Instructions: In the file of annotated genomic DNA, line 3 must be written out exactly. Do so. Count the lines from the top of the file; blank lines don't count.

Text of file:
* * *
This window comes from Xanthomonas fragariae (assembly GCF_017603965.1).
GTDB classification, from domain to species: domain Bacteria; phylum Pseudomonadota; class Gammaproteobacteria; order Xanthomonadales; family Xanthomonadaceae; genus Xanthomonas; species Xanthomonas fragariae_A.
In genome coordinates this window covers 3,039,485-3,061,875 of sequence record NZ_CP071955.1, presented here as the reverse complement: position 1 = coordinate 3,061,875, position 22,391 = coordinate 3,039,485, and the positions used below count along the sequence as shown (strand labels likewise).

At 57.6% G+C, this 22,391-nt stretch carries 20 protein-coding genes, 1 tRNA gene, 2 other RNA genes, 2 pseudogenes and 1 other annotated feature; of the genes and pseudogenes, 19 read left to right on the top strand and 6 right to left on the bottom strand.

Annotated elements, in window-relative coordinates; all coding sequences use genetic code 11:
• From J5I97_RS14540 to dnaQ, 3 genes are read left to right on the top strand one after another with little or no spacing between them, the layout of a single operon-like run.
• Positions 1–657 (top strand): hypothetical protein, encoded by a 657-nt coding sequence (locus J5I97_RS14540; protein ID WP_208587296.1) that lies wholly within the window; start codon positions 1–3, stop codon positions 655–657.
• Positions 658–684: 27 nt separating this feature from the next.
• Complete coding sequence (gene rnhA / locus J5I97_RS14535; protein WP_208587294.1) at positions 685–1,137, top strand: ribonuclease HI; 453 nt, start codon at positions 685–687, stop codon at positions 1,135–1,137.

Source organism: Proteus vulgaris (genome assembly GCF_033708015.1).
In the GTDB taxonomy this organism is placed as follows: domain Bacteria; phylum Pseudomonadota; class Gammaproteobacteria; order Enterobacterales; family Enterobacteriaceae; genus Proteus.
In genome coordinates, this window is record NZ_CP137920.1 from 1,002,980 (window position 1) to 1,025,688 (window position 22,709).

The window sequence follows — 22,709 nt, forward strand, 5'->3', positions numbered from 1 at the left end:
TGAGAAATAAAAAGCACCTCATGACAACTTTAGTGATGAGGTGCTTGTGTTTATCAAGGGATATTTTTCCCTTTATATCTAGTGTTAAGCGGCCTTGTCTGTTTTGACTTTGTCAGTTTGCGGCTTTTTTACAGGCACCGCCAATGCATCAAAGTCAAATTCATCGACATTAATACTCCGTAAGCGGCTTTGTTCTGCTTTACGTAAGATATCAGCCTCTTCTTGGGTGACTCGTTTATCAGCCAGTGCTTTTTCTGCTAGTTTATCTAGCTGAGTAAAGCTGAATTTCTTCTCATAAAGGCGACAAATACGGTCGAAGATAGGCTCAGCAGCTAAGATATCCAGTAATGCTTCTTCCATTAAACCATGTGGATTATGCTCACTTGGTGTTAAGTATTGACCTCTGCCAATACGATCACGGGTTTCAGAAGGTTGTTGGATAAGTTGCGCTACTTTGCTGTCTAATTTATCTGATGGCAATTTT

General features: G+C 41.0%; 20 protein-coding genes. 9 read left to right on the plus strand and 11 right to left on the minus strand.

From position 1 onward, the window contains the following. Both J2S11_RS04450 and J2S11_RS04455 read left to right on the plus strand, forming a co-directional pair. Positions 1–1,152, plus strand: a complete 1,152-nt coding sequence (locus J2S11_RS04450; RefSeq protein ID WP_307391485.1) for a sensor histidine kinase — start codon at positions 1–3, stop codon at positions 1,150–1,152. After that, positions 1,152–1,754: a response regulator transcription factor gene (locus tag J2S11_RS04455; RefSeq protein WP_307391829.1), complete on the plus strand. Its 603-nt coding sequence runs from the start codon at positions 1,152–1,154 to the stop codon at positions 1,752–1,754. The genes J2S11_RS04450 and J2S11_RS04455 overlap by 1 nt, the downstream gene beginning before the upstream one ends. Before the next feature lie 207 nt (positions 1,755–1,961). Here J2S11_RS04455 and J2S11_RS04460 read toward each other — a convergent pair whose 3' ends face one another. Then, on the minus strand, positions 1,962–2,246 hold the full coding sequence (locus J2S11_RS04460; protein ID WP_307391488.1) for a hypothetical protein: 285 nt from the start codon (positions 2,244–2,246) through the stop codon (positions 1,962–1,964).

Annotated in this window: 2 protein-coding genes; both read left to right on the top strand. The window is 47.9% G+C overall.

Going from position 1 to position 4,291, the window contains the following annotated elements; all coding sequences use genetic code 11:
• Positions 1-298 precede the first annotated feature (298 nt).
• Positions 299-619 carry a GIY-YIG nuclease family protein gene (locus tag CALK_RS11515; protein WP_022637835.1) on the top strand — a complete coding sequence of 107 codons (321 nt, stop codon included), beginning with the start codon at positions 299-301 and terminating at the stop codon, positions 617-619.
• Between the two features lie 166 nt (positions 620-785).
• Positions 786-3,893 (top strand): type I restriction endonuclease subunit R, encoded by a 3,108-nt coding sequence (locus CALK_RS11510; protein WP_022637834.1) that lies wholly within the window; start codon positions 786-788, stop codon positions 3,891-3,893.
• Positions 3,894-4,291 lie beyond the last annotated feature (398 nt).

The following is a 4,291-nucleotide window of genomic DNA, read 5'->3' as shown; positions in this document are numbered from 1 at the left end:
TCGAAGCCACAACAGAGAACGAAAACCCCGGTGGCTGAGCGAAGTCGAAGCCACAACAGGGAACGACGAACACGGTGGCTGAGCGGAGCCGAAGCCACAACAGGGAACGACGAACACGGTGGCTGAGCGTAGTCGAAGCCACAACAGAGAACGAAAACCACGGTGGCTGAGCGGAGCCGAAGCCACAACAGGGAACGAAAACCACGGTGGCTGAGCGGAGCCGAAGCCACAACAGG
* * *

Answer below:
In genome coordinates this window covers 3,039,485-3,061,875 of sequence record NZ_CP071955.1, presented here as the reverse complement: position 1 = coordinate 3,061,875, position 22,391 = coordinate 3,039,485, and the positions used below count along the sequence as shown (strand labels likewise).